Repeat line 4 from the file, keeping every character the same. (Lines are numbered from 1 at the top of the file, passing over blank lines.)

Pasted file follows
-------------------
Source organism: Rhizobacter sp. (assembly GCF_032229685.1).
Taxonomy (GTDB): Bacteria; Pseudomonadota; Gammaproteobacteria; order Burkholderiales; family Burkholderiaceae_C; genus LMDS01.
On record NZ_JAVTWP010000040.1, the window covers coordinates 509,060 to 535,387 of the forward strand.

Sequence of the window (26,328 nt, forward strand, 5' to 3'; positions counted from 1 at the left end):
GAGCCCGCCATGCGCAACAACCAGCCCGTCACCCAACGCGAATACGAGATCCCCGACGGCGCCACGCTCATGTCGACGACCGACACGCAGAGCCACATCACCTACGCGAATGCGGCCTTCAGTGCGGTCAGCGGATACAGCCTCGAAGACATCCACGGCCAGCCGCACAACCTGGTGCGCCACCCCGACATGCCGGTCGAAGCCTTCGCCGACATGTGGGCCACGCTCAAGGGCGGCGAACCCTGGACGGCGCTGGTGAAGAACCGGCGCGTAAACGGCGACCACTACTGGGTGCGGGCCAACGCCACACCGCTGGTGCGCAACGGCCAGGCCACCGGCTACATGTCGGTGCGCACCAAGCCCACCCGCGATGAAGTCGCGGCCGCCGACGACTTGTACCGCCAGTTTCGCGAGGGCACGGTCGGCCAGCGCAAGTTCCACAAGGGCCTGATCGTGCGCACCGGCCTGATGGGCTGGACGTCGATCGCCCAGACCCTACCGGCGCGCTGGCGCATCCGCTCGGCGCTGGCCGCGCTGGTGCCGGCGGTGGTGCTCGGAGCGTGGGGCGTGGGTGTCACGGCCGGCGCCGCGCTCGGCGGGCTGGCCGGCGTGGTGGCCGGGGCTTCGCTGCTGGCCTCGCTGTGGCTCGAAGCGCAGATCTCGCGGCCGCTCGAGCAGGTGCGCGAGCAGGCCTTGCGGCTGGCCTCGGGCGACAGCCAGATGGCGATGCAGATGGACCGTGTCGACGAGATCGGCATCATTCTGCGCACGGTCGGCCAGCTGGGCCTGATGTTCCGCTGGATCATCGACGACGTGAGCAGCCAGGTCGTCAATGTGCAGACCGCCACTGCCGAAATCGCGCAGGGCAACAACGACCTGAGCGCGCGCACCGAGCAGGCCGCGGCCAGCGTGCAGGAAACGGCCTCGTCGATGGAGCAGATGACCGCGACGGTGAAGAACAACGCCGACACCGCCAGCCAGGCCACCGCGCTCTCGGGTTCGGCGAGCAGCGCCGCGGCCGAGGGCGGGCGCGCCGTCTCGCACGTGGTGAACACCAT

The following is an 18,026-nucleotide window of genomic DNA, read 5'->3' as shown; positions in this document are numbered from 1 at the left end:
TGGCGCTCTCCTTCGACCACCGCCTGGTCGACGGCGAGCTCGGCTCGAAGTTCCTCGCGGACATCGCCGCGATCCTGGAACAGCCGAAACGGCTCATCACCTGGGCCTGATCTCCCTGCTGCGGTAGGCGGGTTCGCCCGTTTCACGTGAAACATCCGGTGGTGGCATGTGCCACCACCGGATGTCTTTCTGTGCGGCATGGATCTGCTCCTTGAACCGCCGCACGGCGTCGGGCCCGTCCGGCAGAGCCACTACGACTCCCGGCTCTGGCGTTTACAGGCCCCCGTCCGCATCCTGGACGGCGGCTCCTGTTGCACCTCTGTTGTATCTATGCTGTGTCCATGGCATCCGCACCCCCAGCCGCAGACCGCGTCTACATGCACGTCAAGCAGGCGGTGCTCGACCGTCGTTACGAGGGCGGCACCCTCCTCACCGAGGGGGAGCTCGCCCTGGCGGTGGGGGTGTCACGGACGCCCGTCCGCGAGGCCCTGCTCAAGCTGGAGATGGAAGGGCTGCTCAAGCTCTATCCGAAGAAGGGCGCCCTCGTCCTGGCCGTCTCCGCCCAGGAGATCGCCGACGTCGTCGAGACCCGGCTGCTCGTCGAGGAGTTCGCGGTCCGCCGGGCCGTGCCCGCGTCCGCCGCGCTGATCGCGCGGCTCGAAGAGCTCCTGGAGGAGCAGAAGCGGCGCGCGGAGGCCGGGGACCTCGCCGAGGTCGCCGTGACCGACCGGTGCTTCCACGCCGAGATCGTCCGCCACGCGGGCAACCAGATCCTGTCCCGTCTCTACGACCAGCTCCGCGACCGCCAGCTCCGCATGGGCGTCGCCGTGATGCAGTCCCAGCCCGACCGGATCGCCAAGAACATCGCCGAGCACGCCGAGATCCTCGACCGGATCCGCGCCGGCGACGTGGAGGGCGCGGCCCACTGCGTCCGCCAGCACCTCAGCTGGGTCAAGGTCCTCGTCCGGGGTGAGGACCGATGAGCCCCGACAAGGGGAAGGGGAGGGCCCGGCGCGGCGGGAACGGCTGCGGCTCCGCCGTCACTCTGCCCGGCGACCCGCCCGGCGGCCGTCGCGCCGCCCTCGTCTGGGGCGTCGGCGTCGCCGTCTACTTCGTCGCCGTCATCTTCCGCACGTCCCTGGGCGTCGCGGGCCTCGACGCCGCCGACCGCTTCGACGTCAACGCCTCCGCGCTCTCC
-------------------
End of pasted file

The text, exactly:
Sequence of the window (26,328 nt, forward strand, 5' to 3'; positions counted from 1 at the left end):